dc.titleReducing Blood Culture Contamination by Educational Interventionen_GB
dc.contributor.authorBixby, Maryen_GB
dc.author.detailsMary Bixby, BSN, RN, Mary_Bixby@ssmhc.comen_GB
dc.identifier.urihttp://hdl.handle.net/10755/344172-
dc.description.abstractEvidence-based Practice Abstract Purpose: Contaminated blood cultures impact hospital cost,increase workload ,prolong hospital stay and with the use of broad spectrum antibiotics can result in antibiotic resistance and patient mortality. Therefore with knowledge in truly understanding the importance of obtaining non contaminated blood cultures and following hospital policy reduction of blood culture contamination will result. Design: With this evidence based practice project quality assurance was implemented. Setting: The project was conducted in a Pediatric Level I Emergency Department in an urban setting. This ED sees over 48,000 patients annually. Participants/Subjects: All participants were pediatric ED patients that ranged in age from birth to 21 years of age.Mean age was 2. 5 years of age. 1200 participants were included in the year long study. Blood cultures obtained peripherally and per line draws were evaluated.No restrictions with past medical history. Methods: The introduction of educating staff on the uniform practice in obtaining blood cultures began with a mandatory review of current hospital policy. After review all signed a sheet that confirmed a review in policy had occurred . A two month 2 team approach obtaining blood cultures occurred on every blood culture drawn in the ED. A survey which was developed using key points from hospital policy was completed by the observer on the RN who obtained the specimen in real time. The completed surveys were collected and analyzed by the QI Coordinator. This information was shared at staff meetings. One on one communication was done with staff that resulted in a contamination. Results/Outcomes: The blood contamination rate reduced from a 7% high to 1%rate. The month immediately following completion of the 2 month survey was0%!!! Outcomes of the study resulted in eliminating needles to transfer blood into the bottles. Transfer devices are used on all patients . Chloraprep scrub is uniform for 30 seconds with additional 30 second dry time. A practice not all were following prior to the study. Transfer of blood is to culture bottles prepped with alcohol. Best practice with compliance of policy is the standard. Implications: Significant reduction has resulted with blood culture contamination rate. The last quarter of 2013 resulted in 0.8% rate. Well below the 2% national average. Cost savings to the institution are estimated to be $3000 savings per each blood culture that does not result in a false positive. The two team approach has been embraced by staff and a survey is completed on every patient to date. On going one on one conversations occur with cultures that result in contamination. The focus on awareness of following policy and being uniform with collection has led our ED into further investigative studies.en_GB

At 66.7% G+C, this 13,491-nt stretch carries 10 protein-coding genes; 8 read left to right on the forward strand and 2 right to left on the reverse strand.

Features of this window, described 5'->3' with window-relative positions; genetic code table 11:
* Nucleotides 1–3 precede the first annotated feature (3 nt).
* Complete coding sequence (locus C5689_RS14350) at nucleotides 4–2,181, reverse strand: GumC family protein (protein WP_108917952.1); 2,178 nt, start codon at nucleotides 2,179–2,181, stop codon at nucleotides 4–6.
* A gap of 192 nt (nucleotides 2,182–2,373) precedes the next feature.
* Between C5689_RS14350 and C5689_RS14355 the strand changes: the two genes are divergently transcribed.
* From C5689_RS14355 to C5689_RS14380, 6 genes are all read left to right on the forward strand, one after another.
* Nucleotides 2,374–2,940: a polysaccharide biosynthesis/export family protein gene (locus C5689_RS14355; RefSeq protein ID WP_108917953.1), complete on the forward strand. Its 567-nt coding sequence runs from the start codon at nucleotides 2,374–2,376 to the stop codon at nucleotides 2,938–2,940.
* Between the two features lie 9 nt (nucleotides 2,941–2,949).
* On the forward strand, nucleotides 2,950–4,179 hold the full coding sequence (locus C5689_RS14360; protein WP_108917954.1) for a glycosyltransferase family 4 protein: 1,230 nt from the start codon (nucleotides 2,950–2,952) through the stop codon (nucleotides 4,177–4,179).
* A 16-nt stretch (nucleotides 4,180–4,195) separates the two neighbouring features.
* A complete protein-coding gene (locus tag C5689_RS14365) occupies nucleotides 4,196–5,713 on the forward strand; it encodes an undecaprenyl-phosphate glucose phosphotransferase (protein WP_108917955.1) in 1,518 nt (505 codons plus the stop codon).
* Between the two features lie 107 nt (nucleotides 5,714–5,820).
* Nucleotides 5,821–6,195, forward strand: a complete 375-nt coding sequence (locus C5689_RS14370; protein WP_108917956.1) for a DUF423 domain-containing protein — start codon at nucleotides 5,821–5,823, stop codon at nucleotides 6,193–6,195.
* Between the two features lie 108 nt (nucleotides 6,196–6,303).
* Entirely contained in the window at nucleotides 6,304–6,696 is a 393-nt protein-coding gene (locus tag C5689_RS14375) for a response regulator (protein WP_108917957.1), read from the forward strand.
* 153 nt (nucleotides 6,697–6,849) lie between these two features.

dc.subjectBlood Culture Contaminationen_GB
dc.subjectReducing Blood Culture Contaminationen_GB
dc.date.available2015-02-04T11:27:46Z-
dc.date.issued2015-02-04-
dc.date.accessioned2015-02-04T11:27:46Z-
dc.conference.date2014en_GB
dc.conference.name2014 ENA Annual Conferenceen_GB
dc.conference.hostEmergency Nurses Associationen_GB
dc.conference.locationIndianapolis, Indiana, U.S.A.en_GB
dc.description2014 ENA Annual Conference Theme: Safe Practice, Safe Care. Held at the Indiana Convention Centeren_GB
dc.description.noteThis is an abstract-only submission. If the author has submitted a full-text item based on this abstract, you may find it by browsing the Virginia Henderson Global Nursing e-Repository by author. If author contact information is available in this abstract, please feel free to contact him or her with your queries regarding this submission. Alternatively, please contact the conference host, journal, or publisher (according to the circumstance) for further details regarding this item. If a citation is listed in this record, the item has been published and is available via open-access avenues or a journal/database subscription. Contact your library for assistance in obtaining the as-published article.en_GB